Blomberg writes about what he concludes is an “underused” argument for the resurrection.
“Whatever you think of the logic of Gamaliel’s argument as described in Acts 5 (leave the disciples alone and if the movement is not of God it will go away–but that sure hasn’t worked for Islam!), it’s interesting to apply it to first-century rabble rousers.
The origin of the Zealot movement, rightly or wrongly, is traditionally ascribed to Judas the Galilean who revolted in A.D. 6 and who was decisively squelched by the Romans. Gamaliel makes reference to him and also to a Theudas, a common name (more than a dozen appear in Josephus alone), so it’s hard to be sure who to equate him with. Then there’s the Egyptian assassin that Paul is mistaken for by the Roman guard when he is arrested in Jerusalem toward the end of his missionary career (Acts 21-22).
In fact, Josephus narrates, in various lengths, the accounts of a whole array rebels of various kinds throughout the first century, who all contributed in various ways to the growing Jewish discontent with Rome, the slowly organizing Zealot movement, and ultimately to the ill-fated Jewish war with Rome, culminating in the destruction of Jerusalem by Rome in A.D. 70.
If you want to read a good, in-depth investigation of these folks and their exploits, see Richard Horsley’s Bandits, Prophets, Messiahs. I love the title. Several of these rebel leaders were little more than ancient would-be Robin Hood’s but less consistently noble. Others believed they were Yahweh’s prophets or even Messiahs. Some gathered large, reasonably organized followings and armies. Others garnered little more than other riff-raff, criminals and malcontents. The Judean hill country, like the caves at the base of the cliffs near the shores of Lake Galilee, always offered such groups the opportunity to hideout and try to surprise smaller Roman outposts here and there with nighttime attacks.
But there was one thing they all had in common. They all lost, sooner or later. No one ever succeeded in overthrowing the Romans in the first century, not in Israel, not anywhere in the empire. Indeed, Jewish guerilla warfare was “small peanuts” compared, say, to the ever-serious Parthian threat to the northeast of the borders of the Roman empire and their raids on and incursion into Roman territory that kept a fair number of Roman troops occupied in defense.
More importantly for historical Jesus research, when a Jewish rebel leader was killed, one of only two things ever happened. Either the movement died out, or the movement’s adherents turned to a new leader, often a family member of the first one, especially a brother or son off the deceased man (a venerable tradition going all the way back to the Maccabean revolt and succession of Hasmonean leaders in the second century B.C).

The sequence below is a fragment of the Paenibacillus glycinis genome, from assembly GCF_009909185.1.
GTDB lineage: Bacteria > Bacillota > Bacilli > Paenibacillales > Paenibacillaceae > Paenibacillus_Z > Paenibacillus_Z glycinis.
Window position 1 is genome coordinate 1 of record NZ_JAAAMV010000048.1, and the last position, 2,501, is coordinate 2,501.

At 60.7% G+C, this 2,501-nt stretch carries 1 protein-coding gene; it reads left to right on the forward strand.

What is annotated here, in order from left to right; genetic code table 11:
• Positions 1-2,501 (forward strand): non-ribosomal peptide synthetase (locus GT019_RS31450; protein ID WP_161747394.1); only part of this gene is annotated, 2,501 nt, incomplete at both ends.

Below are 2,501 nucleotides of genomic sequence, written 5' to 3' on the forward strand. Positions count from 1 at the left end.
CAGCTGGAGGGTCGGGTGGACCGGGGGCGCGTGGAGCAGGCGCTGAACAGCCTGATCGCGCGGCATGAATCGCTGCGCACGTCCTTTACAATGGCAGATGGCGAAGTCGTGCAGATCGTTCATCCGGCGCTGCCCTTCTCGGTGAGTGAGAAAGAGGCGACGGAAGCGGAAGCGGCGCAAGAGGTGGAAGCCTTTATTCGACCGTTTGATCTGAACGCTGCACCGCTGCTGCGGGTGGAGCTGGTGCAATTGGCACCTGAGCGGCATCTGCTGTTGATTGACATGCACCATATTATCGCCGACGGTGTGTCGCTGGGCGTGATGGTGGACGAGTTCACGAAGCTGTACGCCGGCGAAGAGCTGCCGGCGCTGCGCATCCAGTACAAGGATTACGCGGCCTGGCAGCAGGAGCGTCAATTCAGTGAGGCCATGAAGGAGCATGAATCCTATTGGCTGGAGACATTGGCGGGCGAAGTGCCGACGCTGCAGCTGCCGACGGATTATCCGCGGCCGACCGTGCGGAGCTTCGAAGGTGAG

What never happened, at least as far as we know from any records still in existence, is that the rebel leaders’ followers continued to accept his claim about his identity, or the claims they had made for him. The concept of a dead messiahs was simply oxymoronic, if not flat out moronic! Even prophets, though they certainly could be killed (just read the Old Testament, to say nothing of subsequent Jewish tradition), shouldn’t die in battle against the enemy if they had previously “prophesied” victory.
Suddenly, the first generation of Jesus’ followers stands out in dramatic, unprecedented contrast. Facts no sensible historians will dispute (yes, I know there are a few of the other kind) include: 1) Jesus was crucified under Pontius Pilate for the charge of being a would-be king (Messiah) of the Jews. 2) The movement of his followers did not die out but grew. 3) They continued to hail him as some kind of king and Messiah. 4) They did not turn to one of his family members or to one of his disciples to be their next prospective Messiah. James, Jesus’ half-brother and Peter, the leader of the twelve, played prominent roles but never replaced Jesus’ unique roles from his lifetime. As far as I know, this quartet of facts is unparalleled in ancient Middle Eastern history from any era.
The question then becomes why this unprecedented and implausible chain of events occur[r]ed. The traditional Christian answer sounds pretty strong even if one wears just a historian’s hat (i.e., bracketing any religious faith or anti-religious bias for a moment). That answer is that the disciples saw Jesus alive again, not just in a visionary way–that had plenty of precedent (or alleged precedent) to demonstrate that his spirit lived on in some other world. Rather they believed they had seen him with a real human, though glorified body. Can anyone think of a more probable explanation of these four facts than this traditional Christian reply? I can’t.”
What do you all think?